My Reason for Mothering

My Reason for Mothering
by Becky Watson



            The question pounded violently in my brain. My dear friend was struggling with her (precociously adorable) two-year-old daughter. Hers was a difficult pregnancy, followed by a nightmarish delivery, and a solid year of screaming colic and no sleep.

And now – the joys of toddlerhood.

We were texting back and forth – her, venting over the latest emotional showdown; me, trying to offer reassurance and comfort. Parenting just wasn’t what she thought it would be.

I found myself asking her WHY. Why did she have a child in the first place? Is it to have someone to love? A dog is infinitely more loyal and will never scream, “I hate you!” after we ask him to eat all of his dog food. Do we have children so that someone will take care of us when we’re old? I’m sure it would be much cheaper to just save up for a good nursing home. Is it simply because we’re bored, and need something to do? There’s got to be a less frustrating hobby out there. One that doesn’t involve bodily fluids.

I’m convinced that many people become parents for just such the reasons above – and are inevitably disappointed when the difficulties of parenting start with the first inconsolable wail of a newborn.

So what made me decide to be a mother? SIX TIMES, no less. Am I just verifiably insane? It’s debatable, but probably not my main influence.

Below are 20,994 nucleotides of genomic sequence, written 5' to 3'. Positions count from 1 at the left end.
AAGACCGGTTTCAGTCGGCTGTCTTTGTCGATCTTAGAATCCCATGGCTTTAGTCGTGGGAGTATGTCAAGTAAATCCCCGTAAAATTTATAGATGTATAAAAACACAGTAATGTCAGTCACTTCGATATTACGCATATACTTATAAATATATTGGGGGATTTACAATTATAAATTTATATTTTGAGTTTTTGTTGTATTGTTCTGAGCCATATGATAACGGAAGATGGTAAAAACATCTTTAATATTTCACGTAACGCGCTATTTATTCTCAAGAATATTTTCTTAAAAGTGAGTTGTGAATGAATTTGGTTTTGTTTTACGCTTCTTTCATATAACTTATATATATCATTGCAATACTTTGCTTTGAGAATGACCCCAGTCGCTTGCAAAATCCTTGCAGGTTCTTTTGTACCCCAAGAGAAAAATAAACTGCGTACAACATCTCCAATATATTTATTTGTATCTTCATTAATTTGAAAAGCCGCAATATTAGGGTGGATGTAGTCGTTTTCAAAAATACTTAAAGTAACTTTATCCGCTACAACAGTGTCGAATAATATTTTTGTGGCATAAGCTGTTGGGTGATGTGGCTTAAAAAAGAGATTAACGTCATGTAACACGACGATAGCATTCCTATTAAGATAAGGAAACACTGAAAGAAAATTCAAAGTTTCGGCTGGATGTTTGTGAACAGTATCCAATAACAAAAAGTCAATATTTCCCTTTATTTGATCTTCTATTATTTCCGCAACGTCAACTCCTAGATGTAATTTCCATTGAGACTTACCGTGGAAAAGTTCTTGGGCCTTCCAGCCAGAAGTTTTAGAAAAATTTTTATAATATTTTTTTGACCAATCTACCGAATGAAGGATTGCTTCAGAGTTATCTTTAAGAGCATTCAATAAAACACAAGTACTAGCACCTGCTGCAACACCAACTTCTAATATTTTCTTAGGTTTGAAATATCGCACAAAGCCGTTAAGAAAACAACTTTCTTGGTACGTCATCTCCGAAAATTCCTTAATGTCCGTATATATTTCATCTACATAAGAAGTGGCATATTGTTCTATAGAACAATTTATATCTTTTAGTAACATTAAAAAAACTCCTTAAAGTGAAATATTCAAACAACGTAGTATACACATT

The answer became crystal clear when I took the matter to the Lord: “To be like me,” He whispered. 

He is the perfect parent. As Latter-day Saints, we believe in the scripture “Be ye therefore perfect, even as your Father which is in heaven is perfect” (Matthew 5:48) If we hope to be like Him, our children will show us how. Where else can we learn to love so completely, so deeply? We treasure our children unconditionally – in spite of toothpaste on the walls, melted crayons in the dryer, last minute science projects, hormonal teenagers, and more.  Our children exasperate us, frustrate us, test our patience to the very limit. And yet we love them. Much as He loves us – despite our never-ending flaws.

Our Father is love unfeigned. He is patient. He is forgiving. He is kind. Aren’t those the characteristics we all strive for as parents?

So the next time parenting hands me another test (so – in approximately five minutes after I finish this essay) I can simply tell myself that this is one more teeny step to becoming like Him.

It’s a good thing He’s helping me every limping foot at a time.